The vastness of British interests in China and the large British population at Shanghai gave rise in 1865 to the establishment of a British supreme court for China and Japan, Sir Edmund Hornby, then judge of the British court at Constantinople, being the first judge appointed to the new office. Now, by virtue of extra-territorial clauses in the various treaties, all foreigners, subjects of any treaty power, are exempted from the jurisdiction of the Chinese authorities, and made justifiable only before their own officials. As there are now fourteen treaty powers represented at Shanghai, there are consequently fourteen distinct courts sitting side by side, each administering the law of its own nationality. In addition, there is also a Chinese court, commonly called the Mixed Court, though it is no more mixed than any of the others in an international sense, except that a foreign assessor sits with the Chinese judge in cases where any of his own nationality are interested as plaintiffs. At first sight this arrangement seems somewhat complicated, but the principle is simple enough, viz. that a defendant must always be sued in the court of his own nationality In criminal cases there is, of course, no difficulty. For the British, English law alone prevails, and they can only be tried and punished in the British court, and so on for every nationality. In civil cases, where both parties are of the same nationality, there is also no difficulty, e.g. for British subjects the British court is the forum, for German subjects it is the German court. In cases involving cross actions with mutual accounts, say between an Englishman and a German, if the German constitutes himself plaintiff he must sue his opponent before the British court, and vice versa. The greatest anomaly, however, in respect of the government of Shanghai is the local municipal control. This is exercised by the foreign community as a whole without regard to nationality, and is a share of the power which properly belonged to the Chinese local authorities, but which by convention or usage they have allowed to fall into foreign hands. It is exercised only within the area termed the foreign settlements, which were originally nothing more than the “area set apart for the residence of foreign merchants.” Of these “settlements” there were and are still only three—the British, acquired in 1845, the French, acquired in 1849, and the American, acquired in 1862. At an early date, as a foreign town began to spring up, the necessity of having some authority to lay out and pave streets, to build drains, &c., for the common benefit, became evident, and as the Chinese authorities shirked the work and the expense, the foreigners resolved to tax themselves voluntarily, and appointed a committee of works to see the money properly laid out. In 1854 the consuls of Great Britain, France and the United States drew up a joint code of regulations applicable to both the then settlements, British and French, which being ratified by the respective govermnents became binding on their respective subjects. The two areas thus became an international settlement, and the subjects of all three nationalities—the only powers then interested—acquired the same privileges and became liable to the same burdens. The code thus settled was acquiesced in by the Chinese authorities and by other nationalities as they came in, and it conferred on the foreign community local self-government, practically free from official control of any description. In 1863 the area covered by the regulations was extended by the addition of the American settlement, which meanwhile had been obtained by that government from the Chinese. But about the same time, 1862, the French decided to withdraw from the joint arrangement, and promulgated a set of municipal regulations of their own applicable to the French area. These regulations differed from those applicable to the joint settlement, in that a general supervision over municipal affairs was vested in the French consul-general, his approval being made necessary to all votes, resolutions, &c., of the ratepayers before they could be enforced at law. Since the above date there have, conseq ently, been two municipalities at Shanghai, the French and the amggamated British and American settlements, to which the original regulations continued to apply. The area of the latter now amounts to some 9 or 10 sq. m. The regulations have been altered and amended from time to time, and they have been accepted expressly or impliedly by all the treaty powers which have since come into the field. The settlements have thus lost their original character of British or American, and become entirely cosmopolitan. The consuls of all the treaty powers rank equally, and claim to have an equal voice in municipal affairs with the British or American consuls.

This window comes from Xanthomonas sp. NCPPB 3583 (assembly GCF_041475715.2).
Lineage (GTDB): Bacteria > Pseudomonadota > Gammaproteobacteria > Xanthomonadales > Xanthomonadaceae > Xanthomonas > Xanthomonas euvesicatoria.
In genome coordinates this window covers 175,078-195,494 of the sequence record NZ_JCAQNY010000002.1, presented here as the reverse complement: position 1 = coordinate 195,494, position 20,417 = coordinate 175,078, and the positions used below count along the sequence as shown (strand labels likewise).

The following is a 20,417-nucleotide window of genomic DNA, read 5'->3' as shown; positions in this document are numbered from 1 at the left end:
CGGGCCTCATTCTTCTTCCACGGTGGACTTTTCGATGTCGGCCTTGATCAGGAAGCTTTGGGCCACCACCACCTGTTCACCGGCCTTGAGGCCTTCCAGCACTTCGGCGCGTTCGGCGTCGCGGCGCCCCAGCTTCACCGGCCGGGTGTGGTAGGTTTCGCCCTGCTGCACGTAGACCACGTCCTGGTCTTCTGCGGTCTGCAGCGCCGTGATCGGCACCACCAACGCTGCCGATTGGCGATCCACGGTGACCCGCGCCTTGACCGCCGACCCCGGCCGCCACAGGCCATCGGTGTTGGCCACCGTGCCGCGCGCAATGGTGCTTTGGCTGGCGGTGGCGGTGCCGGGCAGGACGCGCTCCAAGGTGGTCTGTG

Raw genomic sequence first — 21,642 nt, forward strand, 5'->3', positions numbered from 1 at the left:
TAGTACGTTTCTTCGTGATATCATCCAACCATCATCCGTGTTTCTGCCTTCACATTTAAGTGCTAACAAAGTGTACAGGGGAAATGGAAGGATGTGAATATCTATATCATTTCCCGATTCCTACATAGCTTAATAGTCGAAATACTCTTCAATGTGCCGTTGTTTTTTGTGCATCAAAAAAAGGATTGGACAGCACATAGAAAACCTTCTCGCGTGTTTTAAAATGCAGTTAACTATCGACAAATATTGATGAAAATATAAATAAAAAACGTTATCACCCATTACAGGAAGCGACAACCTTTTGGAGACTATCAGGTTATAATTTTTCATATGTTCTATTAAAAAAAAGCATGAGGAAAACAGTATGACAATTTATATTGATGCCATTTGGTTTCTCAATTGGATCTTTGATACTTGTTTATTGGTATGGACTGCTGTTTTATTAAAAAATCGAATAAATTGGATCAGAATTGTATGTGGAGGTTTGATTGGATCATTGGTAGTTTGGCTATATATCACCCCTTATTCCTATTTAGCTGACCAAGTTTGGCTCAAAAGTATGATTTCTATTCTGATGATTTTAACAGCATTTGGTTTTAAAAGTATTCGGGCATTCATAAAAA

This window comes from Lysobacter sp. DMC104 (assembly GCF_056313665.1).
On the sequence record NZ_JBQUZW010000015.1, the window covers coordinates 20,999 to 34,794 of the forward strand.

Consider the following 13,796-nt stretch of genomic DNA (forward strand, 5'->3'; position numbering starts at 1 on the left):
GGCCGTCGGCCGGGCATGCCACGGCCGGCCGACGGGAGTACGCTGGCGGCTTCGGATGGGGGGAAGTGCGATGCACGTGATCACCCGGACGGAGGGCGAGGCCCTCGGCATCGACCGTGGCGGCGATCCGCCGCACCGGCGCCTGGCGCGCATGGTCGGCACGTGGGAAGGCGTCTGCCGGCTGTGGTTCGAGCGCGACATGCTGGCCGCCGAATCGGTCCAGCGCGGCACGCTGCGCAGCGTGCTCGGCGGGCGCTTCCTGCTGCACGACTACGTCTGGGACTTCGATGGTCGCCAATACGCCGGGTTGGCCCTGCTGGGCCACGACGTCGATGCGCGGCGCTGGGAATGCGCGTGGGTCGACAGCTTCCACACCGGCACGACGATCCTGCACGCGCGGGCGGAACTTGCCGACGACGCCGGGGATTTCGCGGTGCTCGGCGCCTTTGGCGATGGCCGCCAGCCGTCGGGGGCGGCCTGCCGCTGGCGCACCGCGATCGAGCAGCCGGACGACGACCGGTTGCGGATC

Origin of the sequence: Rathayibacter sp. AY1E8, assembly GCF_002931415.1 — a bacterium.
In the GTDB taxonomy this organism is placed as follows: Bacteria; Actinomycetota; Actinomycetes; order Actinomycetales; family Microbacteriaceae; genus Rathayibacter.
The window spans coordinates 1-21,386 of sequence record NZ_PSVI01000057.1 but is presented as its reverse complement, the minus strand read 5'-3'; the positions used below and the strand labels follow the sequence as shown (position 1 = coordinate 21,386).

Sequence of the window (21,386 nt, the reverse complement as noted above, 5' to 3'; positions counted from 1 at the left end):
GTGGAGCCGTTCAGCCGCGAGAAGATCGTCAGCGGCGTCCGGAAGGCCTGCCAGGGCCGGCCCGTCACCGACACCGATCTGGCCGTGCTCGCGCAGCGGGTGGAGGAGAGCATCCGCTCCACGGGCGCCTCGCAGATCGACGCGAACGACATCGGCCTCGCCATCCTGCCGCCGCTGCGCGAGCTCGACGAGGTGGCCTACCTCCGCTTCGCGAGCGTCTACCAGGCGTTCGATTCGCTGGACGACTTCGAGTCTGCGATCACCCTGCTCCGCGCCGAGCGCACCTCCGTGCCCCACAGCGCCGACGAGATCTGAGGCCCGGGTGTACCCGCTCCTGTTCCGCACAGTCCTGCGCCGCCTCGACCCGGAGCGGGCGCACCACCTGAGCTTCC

The powers of self-government thus conferred on the foreign community consist in exclusive police control within the area, in draining, lighting, maintenance of streets and roads, making and enforcement of sanitary regulations, control of markets, dairies and so forth. To meet these expenses the foreign ratepayers are authorized to levy taxes on land and houses, to levy wharfage dues on goods landed or shipped, and to charge licence fees. Taxes are payable by every one living within the settlements, Chinese included, though the latter have no voice in the local administration. The executive is entrusted to a municipal council of nine, elected annually from among the general body of foreign ratepayers, irrespective of nationality. The legislative function is exercised by all ratepayers possessing a certain pecuniary qualification in public meeting assembled. Proxies for absentee landlords are allowed. One such public meeting must be held annually to pass the budget and fix the taxation for the year. No official sanction is required, and no veto is allowed for such money votes. Special meetings may be held at any time for special purposes, New legislation of a general kind requires to be approved by all the treaty powers in order to be binding on their several nationalities, but within certain limits the ratepayers can pass by-laws which do not require such sanction. The French municipality is worked on similar lines, except that every vote and every disbursement of money is subject to the approval of the French consul-general. The executive council consists of eight members, four of whom must be French and four may be foreign. The French consul-general is chairman ex officio, so that the control in any case is French and practically official.

Both settlements were originally intended for the residence of foreign merchants only, but as the advantages of living under foreign protection became evident by reason of the security it gave from arbitrary taxation and arrest, Chinese began to fiock in. This movement has continued, and is now particularly noticeable in the cases of retired officials, many of whom have made Shanghai their home. The total native population in the settlements by the census of 1895 was 286,753, and the estimated population of the native city was 125,000, making a total for all Shanghai of 411,753. The census of the foreign population in 1905 showed 3713 British, 2157 Japanese, 1329 Portuguese, 991 Americans, 785 Germans and 568 Indians, out of a total of 11,497. The magnitude of the foreign interests invested in Shanghai may be gathered from the following rough summary: Assessed value of land in settlements registered as foreign-owned £5,500,000; docks, wharves and other industrial public companies-market value of stock, £2,250,000; private property estimated £1,500,000—total £9,250,000. This is exclusive of banks, shipping and insurance companies, and other institutions which draw profits from other places besides Shanghai.

  1. The Treaty Ports of China and Japan, by W. F. Mayers.